A nationwide analysis shows avoidable incidents that cause patients harm occur relatively frequently in the Swiss hospital system but are managed differently across institutions.This content was published on June 10, 2020 - 17:10
In contrast to other countries, there is no national reporting obligation of so-called “never events” in Switzerland.
Creating a Never Event List and uniform definitions could help to standardise the management of such incidents and close the knowledge gap on their nature and frequency, the Swiss Patient Safety Foundation said in a reportExternal link published on Tuesday.
The Foundation surveyed 95 Swiss hospitals in 2019 on the incidence and management of never events, which are defined as completely avoidable instances of serious patient harm. Some 73% of risk and quality managers said they considered never events to be important or central to their work.
Just over 80% believed such incidents should be systematically recorded to improve patient safety. More than half of managers said they had never been confronted with never events in their own hospitals, or if they had, it was through unofficial channels. Just 45% believed there should be a reporting obligation.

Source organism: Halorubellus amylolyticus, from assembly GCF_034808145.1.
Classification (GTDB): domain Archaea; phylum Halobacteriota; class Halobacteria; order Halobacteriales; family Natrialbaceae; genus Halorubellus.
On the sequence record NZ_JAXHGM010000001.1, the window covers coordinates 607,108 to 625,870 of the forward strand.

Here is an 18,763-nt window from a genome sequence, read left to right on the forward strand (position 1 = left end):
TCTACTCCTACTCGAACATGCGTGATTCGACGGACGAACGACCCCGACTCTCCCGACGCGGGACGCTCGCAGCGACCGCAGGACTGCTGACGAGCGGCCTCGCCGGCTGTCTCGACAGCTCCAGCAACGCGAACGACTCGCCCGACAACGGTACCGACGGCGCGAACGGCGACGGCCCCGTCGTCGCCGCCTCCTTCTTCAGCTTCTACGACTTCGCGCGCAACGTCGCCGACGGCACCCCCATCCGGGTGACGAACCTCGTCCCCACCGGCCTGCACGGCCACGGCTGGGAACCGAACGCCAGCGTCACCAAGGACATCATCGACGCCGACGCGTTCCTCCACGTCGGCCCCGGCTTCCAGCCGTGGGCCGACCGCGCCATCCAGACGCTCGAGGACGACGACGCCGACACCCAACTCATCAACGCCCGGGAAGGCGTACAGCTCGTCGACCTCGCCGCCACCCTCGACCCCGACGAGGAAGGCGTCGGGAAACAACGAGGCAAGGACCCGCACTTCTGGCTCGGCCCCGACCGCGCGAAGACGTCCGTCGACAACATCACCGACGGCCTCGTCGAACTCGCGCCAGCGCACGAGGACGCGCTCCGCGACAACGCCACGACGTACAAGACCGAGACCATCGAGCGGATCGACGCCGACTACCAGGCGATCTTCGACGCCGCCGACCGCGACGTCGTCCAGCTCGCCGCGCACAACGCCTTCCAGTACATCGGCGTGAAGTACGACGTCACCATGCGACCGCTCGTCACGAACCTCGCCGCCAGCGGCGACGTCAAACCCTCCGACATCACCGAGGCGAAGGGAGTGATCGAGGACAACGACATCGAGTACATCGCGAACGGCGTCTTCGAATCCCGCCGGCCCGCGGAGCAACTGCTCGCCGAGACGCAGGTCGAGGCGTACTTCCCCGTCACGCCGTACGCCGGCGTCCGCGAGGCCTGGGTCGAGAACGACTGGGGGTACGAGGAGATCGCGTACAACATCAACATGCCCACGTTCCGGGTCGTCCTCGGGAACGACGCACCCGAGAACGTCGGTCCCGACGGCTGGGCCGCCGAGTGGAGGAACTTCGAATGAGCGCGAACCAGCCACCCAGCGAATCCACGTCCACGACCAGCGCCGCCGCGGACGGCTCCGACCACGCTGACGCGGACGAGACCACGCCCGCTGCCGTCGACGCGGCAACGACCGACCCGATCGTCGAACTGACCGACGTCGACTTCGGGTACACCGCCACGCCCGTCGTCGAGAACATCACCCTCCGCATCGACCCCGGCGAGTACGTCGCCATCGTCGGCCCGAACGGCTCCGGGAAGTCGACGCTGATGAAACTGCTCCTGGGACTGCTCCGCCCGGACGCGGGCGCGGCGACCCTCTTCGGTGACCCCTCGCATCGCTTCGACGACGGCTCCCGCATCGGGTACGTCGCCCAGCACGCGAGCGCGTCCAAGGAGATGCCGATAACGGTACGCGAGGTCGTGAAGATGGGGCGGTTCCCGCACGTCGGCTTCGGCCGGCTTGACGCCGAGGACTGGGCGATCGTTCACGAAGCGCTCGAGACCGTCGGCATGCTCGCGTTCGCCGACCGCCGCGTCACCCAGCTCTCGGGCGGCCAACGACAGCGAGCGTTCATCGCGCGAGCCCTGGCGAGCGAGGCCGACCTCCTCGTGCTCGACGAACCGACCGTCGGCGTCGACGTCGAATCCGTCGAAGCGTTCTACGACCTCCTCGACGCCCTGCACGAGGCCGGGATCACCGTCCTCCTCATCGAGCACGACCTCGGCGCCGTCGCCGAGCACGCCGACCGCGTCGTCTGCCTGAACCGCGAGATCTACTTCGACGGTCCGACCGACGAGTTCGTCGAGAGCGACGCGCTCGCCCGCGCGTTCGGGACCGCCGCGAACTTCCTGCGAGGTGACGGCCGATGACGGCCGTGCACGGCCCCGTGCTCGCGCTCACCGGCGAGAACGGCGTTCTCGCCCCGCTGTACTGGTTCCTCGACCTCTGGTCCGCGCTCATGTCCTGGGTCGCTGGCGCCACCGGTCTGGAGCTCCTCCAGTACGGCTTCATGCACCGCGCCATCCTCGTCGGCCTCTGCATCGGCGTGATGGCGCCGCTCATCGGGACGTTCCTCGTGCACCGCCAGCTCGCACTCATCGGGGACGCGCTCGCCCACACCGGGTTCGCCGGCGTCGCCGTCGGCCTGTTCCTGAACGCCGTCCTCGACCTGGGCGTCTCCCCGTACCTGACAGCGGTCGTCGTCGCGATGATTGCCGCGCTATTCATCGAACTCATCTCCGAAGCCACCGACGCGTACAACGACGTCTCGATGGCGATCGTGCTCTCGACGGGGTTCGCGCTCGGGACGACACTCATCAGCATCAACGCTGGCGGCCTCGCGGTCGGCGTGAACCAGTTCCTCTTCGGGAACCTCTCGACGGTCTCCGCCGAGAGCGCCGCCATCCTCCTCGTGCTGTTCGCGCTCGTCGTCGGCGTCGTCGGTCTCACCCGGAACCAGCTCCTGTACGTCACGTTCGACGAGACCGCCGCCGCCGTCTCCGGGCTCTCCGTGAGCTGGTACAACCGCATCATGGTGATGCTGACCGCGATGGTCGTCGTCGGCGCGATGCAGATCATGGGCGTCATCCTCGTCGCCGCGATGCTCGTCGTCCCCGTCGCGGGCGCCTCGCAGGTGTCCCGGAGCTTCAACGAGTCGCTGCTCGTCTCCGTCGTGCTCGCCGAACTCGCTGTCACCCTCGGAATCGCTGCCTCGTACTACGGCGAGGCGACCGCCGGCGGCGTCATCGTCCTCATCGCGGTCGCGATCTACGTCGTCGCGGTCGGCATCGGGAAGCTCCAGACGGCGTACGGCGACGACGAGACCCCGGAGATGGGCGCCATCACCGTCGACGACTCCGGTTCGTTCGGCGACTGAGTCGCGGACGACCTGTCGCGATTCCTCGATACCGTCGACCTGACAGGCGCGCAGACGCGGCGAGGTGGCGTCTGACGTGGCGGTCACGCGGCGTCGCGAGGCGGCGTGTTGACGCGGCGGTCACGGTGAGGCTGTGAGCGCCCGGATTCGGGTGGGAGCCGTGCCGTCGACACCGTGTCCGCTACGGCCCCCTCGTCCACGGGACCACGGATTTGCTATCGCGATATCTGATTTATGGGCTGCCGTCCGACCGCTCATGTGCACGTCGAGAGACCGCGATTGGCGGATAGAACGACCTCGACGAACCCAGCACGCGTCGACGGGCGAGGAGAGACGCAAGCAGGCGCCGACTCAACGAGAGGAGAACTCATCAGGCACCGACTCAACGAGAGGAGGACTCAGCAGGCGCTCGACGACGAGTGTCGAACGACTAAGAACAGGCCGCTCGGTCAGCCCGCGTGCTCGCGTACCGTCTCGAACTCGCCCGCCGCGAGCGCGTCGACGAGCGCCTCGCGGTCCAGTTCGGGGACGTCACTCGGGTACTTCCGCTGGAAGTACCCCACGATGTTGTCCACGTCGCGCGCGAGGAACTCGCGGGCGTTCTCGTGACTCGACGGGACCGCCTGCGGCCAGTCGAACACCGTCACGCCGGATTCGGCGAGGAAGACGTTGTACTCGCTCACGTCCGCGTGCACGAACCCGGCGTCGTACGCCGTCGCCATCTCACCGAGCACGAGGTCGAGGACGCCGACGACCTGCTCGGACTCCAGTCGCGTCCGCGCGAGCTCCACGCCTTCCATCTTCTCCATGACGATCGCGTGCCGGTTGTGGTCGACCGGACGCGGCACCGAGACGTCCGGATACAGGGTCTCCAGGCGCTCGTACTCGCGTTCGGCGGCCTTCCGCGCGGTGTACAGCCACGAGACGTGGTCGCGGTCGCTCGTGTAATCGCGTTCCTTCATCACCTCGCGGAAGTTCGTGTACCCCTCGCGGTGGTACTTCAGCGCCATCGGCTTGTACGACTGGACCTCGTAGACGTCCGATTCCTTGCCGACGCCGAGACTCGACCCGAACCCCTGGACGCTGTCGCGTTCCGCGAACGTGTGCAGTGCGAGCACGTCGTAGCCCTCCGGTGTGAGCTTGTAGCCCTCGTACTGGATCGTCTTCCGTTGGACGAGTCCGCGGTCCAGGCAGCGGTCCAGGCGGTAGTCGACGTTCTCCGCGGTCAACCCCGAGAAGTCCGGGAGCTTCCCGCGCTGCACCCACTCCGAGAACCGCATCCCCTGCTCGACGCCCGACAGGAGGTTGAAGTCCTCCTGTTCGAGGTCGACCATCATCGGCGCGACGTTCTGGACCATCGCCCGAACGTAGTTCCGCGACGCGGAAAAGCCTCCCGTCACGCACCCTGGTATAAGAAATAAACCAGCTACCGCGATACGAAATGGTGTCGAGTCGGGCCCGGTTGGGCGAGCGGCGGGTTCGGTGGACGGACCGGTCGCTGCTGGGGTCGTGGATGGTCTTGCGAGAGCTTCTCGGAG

David Schwappach, director of the Patient Safety Foundation, said the hesitation around reporting has to do with a fear of public condemnation among hospitals and doctors.
“This attitude would be unthinkable in the aviation sector, where improving security for the entire system prevails,” Schwappach told the news agency Keystone-SDA.
One in ten hospital patients in Switzerland is harmed by medical treatment, according to the Federal Public Health Office. A report published in 2019External link revealed that, despite some improvements made in the area of safety and quality in the last 20 years, more ambitious national efforts have failed for a lack of consensus on who bears responsibility for these issues in the Swiss health system.